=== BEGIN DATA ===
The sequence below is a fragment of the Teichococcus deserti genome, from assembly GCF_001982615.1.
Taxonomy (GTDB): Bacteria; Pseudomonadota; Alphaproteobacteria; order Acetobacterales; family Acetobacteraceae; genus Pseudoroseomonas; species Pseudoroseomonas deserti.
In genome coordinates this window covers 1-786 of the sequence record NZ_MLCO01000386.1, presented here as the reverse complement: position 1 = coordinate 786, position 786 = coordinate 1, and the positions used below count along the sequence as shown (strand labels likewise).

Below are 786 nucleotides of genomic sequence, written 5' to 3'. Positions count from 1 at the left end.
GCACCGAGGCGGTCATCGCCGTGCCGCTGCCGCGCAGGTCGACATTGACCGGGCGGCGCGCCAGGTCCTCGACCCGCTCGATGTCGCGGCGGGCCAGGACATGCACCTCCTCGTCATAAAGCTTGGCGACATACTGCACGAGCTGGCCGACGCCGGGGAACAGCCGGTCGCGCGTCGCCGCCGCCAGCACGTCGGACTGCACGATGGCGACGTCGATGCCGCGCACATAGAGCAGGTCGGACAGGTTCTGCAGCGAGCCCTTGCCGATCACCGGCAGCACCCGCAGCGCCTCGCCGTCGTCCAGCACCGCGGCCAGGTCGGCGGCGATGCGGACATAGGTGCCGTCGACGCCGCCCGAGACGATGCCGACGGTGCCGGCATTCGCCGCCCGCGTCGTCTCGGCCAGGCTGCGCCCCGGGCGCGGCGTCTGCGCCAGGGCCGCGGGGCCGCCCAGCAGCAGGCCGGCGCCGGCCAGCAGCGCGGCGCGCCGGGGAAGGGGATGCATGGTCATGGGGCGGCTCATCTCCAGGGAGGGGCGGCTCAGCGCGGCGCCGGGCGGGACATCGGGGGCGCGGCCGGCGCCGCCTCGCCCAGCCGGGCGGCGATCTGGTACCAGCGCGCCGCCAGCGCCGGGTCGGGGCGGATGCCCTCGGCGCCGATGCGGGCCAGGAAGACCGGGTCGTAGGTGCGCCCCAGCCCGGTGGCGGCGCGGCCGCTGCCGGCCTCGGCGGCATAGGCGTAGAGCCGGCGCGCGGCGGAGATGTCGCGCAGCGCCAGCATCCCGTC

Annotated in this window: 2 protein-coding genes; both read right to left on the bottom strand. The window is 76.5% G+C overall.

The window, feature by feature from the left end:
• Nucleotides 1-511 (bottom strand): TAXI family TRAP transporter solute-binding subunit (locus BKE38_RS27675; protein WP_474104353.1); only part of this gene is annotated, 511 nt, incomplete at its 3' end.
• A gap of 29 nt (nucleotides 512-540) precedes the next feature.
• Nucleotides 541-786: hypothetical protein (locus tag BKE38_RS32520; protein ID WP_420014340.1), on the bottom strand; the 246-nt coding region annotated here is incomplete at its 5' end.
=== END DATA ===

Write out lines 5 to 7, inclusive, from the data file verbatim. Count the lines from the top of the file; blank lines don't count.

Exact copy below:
GCACCGAGGCGGTCATCGCCGTGCCGCTGCCGCGCAGGTCGACATTGACCGGGCGGCGCGCCAGGTCCTCGACCCGCTCGATGTCGCGGCGGGCCAGGACATGCACCTCCTCGTCATAAAGCTTGGCGACATACTGCACGAGCTGGCCGACGCCGGGGAACAGCCGGTCGCGCGTCGCCGCCGCCAGCACGTCGGACTGCACGATGGCGACGTCGATGCCGCGCACATAGAGCAGGTCGGACAGGTTCTGCAGCGAGCCCTTGCCGATCACCGGCAGCACCCGCAGCGCCTCGCCGTCGTCCAGCACCGCGGCCAGGTCGGCGGCGATGCGGACATAGGTGCCGTCGACGCCGCCCGAGACGATGCCGACGGTGCCGGCATTCGCCGCCCGCGTCGTCTCGGCCAGGCTGCGCCCCGGGCGCGGCGTCTGCGCCAGGGCCGCGGGGCCGCCCAGCAGCAGGCCGGCGCCGGCCAGCAGCGCGGCGCGCCGGGGAAGGGGATGCATGGTCATGGGGCGGCTCATCTCCAGGGAGGGGCGGCTCAGCGCGGCGCCGGGCGGGACATCGGGGGCGCGGCCGGCGCCGCCTCGCCCAGCCGGGCGGCGATCTGGTACCAGCGCGCCGCCAGCGCCGGGTCGGGGCGGATGCCCTCGGCGCCGATGCGGGCCAGGAAGACCGGGTCGTAGGTGCGCCCCAGCCCGGTGGCGGCGCGGCCGCTGCCGGCCTCGGCGGCATAGGCGTAGAGCCGGCGCGCGGCGGAGATGTCGCGCAGCGCCAGCATCCCGTC

Annotated in this window: 2 protein-coding genes; both read right to left on the bottom strand. The window is 76.5% G+C overall.

The window, feature by feature from the left end: